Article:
Pilot errors caused the fatal crash of a Cessna airplane flown by a Macon hospital executive in January 2012 and a March hot-air balloon crash in Fitzgerald that killed a North Carolina man, according to just-released probable cause reports from the National Transportation Safety Board.
On Jan. 27, 2012, Coliseum Health System CEO Allen Golson and his wife, Carol, flew from Macon to Ocala, Fla., to meet a real estate agent in their search for a new house. Golson, 55, had agreed to become CEO of Ocala Health Systems. He bought the Cessna 340A just a month earlier, but he previously owned a similar plane, according to a friend who is also a flight instructor.
The Golsons flight became bumpy as they descended to land at Ocala International Airport, said Carol Golson, who was in the rear cabin and survived the ensuing crash. She remembered the plane lurching to the left twice and two warning sirens going off. Conditions were clear with slight wind gusts, according to the final report.
About 12:27 p.m. the plane crashed into a flat livestock pasture, two-thirds of a mile short of the runway. It skidded 86 feet and caught fire, the crash analysis said.
The National Transportation Safety Board determines the probable cause(s) of this accident to be: The pilots failure to maintain adequate airspeed and altitude on final approach, the report concludes.
Investigators found no mechanical problems with the plane. The landing gear appeared to be retracting when the Cessna crashed, suggesting that Golson was trying to rise for another attempt, the report states. He made no distress calls to flight controllers.
Medical examiners said Golson, who had more than 1,000 hours of flight time, was killed by the fire. He had no drugs or alcohol in his system, according to the report.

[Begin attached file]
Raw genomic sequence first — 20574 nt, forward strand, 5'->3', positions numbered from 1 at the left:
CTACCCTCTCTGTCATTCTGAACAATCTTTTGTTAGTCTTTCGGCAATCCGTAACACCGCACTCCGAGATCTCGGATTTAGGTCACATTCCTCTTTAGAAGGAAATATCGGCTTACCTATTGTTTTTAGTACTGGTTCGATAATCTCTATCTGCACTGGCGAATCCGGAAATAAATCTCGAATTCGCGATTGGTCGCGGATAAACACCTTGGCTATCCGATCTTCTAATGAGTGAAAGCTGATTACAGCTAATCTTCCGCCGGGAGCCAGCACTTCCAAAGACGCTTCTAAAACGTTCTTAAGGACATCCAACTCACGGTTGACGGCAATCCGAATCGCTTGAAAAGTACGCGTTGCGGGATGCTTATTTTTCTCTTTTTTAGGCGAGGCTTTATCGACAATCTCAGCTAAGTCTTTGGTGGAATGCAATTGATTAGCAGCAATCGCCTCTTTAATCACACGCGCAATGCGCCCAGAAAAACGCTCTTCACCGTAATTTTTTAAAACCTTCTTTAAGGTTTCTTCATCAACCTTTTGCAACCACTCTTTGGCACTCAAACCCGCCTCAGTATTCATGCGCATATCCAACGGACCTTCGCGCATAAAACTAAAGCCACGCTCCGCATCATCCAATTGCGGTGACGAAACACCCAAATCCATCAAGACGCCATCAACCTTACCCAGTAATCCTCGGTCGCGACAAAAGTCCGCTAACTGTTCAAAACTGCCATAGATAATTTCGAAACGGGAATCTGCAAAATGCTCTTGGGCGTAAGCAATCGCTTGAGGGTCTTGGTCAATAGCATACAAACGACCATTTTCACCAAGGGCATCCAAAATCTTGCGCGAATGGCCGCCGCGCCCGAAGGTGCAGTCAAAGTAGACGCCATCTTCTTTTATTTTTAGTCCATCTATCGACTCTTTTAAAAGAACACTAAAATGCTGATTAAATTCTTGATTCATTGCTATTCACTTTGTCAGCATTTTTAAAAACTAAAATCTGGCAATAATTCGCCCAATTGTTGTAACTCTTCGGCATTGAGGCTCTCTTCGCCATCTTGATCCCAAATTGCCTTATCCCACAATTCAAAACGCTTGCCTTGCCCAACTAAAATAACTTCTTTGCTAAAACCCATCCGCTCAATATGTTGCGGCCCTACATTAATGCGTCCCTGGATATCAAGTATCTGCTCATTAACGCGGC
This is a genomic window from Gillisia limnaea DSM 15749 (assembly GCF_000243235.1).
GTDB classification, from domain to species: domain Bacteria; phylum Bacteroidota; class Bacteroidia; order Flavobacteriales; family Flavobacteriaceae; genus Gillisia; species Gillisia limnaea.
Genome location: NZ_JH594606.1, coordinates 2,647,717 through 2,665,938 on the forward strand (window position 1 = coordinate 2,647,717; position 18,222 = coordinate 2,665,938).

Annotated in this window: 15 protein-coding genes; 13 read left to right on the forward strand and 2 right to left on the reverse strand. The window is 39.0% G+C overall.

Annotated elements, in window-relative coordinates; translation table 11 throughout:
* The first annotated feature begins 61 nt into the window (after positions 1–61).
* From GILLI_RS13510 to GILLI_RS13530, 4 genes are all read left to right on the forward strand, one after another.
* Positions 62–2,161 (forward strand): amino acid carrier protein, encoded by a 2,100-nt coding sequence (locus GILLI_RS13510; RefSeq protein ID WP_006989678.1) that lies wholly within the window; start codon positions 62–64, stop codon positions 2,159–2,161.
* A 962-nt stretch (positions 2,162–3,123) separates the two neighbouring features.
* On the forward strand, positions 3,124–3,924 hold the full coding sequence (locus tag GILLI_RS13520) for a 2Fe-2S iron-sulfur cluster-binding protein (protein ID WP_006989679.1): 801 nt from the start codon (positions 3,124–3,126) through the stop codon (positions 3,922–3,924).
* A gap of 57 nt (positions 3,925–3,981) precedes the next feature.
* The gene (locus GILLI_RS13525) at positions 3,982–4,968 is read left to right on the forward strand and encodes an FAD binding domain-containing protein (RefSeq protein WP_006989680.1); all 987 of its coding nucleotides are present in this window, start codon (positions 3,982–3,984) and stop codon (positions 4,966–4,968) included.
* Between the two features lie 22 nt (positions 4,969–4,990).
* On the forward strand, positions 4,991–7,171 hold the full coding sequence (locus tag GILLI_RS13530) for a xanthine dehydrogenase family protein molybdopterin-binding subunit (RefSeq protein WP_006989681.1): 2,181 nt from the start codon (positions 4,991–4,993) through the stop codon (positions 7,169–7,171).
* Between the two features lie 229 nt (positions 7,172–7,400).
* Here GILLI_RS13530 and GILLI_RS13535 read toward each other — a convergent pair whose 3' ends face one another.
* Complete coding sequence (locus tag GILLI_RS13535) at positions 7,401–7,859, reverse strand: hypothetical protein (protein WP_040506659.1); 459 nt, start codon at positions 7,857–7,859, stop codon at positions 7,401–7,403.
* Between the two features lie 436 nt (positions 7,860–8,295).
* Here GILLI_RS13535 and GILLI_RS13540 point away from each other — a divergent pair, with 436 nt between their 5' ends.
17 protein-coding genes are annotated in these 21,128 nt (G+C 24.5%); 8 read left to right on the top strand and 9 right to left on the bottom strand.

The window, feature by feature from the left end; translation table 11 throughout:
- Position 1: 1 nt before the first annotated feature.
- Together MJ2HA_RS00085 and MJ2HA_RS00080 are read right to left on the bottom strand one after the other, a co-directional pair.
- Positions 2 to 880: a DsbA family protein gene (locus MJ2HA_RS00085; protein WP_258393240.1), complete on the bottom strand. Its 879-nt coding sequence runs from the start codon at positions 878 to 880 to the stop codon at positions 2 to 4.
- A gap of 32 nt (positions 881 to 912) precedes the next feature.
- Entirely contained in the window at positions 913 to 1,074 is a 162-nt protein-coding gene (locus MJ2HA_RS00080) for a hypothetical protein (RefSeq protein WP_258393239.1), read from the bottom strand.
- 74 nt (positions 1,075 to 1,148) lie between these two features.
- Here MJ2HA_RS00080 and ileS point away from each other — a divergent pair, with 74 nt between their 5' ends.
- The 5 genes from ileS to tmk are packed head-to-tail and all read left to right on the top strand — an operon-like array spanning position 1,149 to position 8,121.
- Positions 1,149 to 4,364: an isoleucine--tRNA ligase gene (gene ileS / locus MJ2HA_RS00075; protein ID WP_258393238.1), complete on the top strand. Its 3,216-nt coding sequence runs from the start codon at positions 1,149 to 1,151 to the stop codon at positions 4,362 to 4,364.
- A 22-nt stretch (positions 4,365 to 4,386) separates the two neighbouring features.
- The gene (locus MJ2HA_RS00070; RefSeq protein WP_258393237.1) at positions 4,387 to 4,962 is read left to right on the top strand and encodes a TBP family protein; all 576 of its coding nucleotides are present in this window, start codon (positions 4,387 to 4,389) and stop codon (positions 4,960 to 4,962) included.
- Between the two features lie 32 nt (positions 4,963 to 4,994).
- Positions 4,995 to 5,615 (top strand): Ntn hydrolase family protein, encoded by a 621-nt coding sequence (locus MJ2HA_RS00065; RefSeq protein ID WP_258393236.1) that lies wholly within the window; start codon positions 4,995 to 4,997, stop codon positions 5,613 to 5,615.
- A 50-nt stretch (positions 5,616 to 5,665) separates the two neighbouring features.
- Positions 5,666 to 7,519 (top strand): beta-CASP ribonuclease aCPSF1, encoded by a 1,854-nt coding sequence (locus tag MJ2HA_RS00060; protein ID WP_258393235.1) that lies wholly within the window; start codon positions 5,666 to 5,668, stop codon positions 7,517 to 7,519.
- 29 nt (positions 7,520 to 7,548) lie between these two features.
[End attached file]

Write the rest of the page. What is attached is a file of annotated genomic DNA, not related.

Likewise, investigators decided 63-year-old Edward Ristaino of North Carolina apparently was at fault in the March 16 balloon crash that killed him near Fitzgerald.
The National Transportation Safety Board determines the probable cause(s) of this accident to be: The pilots intentional flight into adverse weather, the report concludes. Contributing to the accident was the pilots failure to obtain a weather briefing and his failure to follow the balloon manufacturers published emergency procedure for weather deterioration during flight.
About 7 p.m. that day, Ristaino was piloting a FireFly 8 balloon on its third flight of the day. He took off with seven parachutists on board, and the balloon was followed by a ground crew. The local emergency management director warned them of a sudden severe storm, and Ristaino told the parachutists to jump.
They did, and landed unhurt. But Ristaino then told the ground crew he would try to climb over the storm, the report states.
But he soon ran into high winds and inch-wide hail.
Around 12,000 feet, the pilot again repeated, I dont think Im going to get over this thing, investigators wrote.
Ristaino, who had a commercial pilot certificate for hot-air balloons and had logged 1,108 hours of flight experience, crashed in the woods.
A review of archived data revealed that the pilot did not obtain a weather briefing from either a flight service station briefer or a commercial vendor on the day of the accident, investigators wrote in their report.
The balloon was found almost four days later, and the sheriff who led the search said it still bore large clumps of hail stones when found. In addition to punctures from the trees, the balloon fabric had two tears about 110 feet long and two more about 12 feet long. The balloon was made in 2007 and had flown for 114 hours, the report stated. It was last inspected March 10, 2011, and had flown only a few hours since then.
To contact writer Jim Gaines, call 744-4489.